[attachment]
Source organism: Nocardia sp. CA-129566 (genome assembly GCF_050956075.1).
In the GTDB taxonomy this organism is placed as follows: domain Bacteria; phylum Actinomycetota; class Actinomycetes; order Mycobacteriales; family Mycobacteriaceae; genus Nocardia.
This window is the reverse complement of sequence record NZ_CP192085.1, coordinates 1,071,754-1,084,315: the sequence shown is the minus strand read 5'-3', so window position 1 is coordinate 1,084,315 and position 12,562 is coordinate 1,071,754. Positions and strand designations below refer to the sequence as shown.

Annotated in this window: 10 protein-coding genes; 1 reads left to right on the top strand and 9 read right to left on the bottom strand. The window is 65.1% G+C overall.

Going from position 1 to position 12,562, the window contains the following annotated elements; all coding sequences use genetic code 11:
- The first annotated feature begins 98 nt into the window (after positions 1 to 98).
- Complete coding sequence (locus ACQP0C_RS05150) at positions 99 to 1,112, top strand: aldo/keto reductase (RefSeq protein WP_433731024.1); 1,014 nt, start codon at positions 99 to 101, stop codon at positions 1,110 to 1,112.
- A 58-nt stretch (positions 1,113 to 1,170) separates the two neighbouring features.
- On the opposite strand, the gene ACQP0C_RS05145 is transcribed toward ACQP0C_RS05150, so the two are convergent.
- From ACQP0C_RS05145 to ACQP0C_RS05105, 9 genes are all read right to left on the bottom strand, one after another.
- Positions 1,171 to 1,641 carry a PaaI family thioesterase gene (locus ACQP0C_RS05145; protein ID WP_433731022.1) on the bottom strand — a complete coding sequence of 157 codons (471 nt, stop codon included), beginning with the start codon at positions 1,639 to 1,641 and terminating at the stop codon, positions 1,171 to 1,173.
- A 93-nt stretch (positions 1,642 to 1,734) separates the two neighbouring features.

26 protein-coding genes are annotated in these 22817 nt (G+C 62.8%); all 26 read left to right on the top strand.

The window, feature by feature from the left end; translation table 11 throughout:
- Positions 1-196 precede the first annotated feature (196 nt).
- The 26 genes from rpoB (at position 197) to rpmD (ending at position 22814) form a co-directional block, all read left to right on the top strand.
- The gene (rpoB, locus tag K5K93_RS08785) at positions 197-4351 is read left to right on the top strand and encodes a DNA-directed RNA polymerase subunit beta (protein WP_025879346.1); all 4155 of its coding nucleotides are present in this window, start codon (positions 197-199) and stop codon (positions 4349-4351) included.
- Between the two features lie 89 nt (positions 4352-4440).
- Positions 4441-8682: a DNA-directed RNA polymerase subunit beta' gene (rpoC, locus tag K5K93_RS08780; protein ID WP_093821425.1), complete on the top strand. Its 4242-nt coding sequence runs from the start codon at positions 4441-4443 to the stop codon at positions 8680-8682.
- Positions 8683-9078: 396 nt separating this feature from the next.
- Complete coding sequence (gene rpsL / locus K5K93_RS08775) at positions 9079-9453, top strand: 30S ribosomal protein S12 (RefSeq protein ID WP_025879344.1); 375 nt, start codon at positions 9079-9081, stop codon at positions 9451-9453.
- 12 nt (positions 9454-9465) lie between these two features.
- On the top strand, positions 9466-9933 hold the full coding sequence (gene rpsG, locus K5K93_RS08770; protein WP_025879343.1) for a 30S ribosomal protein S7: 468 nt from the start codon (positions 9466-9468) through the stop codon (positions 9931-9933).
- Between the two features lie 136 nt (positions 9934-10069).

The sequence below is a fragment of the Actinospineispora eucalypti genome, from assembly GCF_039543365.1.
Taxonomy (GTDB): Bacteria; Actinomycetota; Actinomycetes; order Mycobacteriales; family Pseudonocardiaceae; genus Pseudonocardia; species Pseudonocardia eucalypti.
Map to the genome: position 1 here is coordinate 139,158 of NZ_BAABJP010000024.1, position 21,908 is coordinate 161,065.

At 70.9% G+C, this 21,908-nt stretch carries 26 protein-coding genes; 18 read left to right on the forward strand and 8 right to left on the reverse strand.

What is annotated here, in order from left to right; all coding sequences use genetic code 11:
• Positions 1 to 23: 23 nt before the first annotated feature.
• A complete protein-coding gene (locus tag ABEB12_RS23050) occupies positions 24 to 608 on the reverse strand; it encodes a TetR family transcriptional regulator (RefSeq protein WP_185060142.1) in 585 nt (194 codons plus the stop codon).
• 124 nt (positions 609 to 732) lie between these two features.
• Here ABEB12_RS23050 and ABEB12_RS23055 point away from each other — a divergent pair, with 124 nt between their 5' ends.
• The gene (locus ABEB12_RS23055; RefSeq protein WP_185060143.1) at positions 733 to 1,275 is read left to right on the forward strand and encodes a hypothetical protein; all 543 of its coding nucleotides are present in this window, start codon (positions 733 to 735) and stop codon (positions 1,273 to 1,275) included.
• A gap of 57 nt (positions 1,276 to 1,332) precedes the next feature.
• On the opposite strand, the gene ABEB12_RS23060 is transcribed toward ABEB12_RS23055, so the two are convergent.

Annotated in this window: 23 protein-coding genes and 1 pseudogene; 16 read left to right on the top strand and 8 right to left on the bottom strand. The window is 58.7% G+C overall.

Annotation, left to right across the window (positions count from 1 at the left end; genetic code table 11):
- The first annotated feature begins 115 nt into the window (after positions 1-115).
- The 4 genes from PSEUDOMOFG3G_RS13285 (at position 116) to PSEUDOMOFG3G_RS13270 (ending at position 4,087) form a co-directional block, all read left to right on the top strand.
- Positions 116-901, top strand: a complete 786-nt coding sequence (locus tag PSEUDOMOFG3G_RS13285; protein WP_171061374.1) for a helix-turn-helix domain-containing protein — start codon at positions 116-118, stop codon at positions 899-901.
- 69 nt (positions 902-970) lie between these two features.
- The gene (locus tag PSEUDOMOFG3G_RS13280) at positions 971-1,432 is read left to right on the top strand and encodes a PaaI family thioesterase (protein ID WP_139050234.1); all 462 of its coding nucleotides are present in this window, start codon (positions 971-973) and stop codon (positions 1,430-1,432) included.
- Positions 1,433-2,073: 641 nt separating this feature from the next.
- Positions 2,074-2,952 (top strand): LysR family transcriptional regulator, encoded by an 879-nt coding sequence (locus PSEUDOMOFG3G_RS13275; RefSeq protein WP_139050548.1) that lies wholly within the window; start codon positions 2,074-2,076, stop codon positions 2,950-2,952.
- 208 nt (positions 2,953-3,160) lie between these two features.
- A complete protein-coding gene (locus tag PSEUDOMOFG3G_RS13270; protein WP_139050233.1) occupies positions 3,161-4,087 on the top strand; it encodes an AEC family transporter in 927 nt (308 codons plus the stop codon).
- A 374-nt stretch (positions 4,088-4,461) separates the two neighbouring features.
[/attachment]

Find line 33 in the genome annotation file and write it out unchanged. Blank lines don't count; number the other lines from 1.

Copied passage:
• Here ABEB12_RS23050 and ABEB12_RS23055 point away from each other — a divergent pair, with 124 nt between their 5' ends.